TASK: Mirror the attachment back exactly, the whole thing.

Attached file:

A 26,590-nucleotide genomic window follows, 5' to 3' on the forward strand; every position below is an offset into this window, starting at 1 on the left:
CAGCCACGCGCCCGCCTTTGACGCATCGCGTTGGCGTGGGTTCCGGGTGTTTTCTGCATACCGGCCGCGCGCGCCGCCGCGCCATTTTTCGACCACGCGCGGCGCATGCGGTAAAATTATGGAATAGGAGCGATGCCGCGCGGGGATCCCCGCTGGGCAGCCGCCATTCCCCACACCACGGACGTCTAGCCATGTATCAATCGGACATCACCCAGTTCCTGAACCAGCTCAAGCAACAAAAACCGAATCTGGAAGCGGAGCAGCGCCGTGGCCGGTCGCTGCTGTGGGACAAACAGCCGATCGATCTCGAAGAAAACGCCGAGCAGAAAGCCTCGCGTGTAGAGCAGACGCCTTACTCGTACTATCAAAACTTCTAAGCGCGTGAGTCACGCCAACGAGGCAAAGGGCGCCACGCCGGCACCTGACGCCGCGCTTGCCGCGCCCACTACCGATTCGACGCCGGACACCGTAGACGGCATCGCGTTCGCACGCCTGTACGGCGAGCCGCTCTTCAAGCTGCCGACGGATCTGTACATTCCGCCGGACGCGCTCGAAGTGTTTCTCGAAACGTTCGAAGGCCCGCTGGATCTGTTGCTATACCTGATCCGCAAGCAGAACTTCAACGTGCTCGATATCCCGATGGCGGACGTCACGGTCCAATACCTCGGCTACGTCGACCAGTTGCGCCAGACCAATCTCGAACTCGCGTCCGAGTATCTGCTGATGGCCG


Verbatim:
A 26,590-nucleotide genomic window follows, 5' to 3' on the forward strand; every position below is an offset into this window, starting at 1 on the left:
CAGCCACGCGCCCGCCTTTGACGCATCGCGTTGGCGTGGGTTCCGGGTGTTTTCTGCATACCGGCCGCGCGCGCCGCCGCGCCATTTTTCGACCACGCGCGGCGCATGCGGTAAAATTATGGAATAGGAGCGATGCCGCGCGGGGATCCCCGCTGGGCAGCCGCCATTCCCCACACCACGGACGTCTAGCCATGTATCAATCGGACATCACCCAGTTCCTGAACCAGCTCAAGCAACAAAAACCGAATCTGGAAGCGGAGCAGCGCCGTGGCCGGTCGCTGCTGTGGGACAAACAGCCGATCGATCTCGAAGAAAACGCCGAGCAGAAAGCCTCGCGTGTAGAGCAGACGCCTTACTCGTACTATCAAAACTTCTAAGCGCGTGAGTCACGCCAACGAGGCAAAGGGCGCCACGCCGGCACCTGACGCCGCGCTTGCCGCGCCCACTACCGATTCGACGCCGGACACCGTAGACGGCATCGCGTTCGCACGCCTGTACGGCGAGCCGCTCTTCAAGCTGCCGACGGATCTGTACATTCCGCCGGACGCGCTCGAAGTGTTTCTCGAAACGTTCGAAGGCCCGCTGGATCTGTTGCTATACCTGATCCGCAAGCAGAACTTCAACGTGCTCGATATCCCGATGGCGGACGTCACGGTCCAATACCTCGGCTACGTCGACCAGTTGCGCCAGACCAATCTCGAACTCGCGTCCGAGTATCTGCTGATGGCCG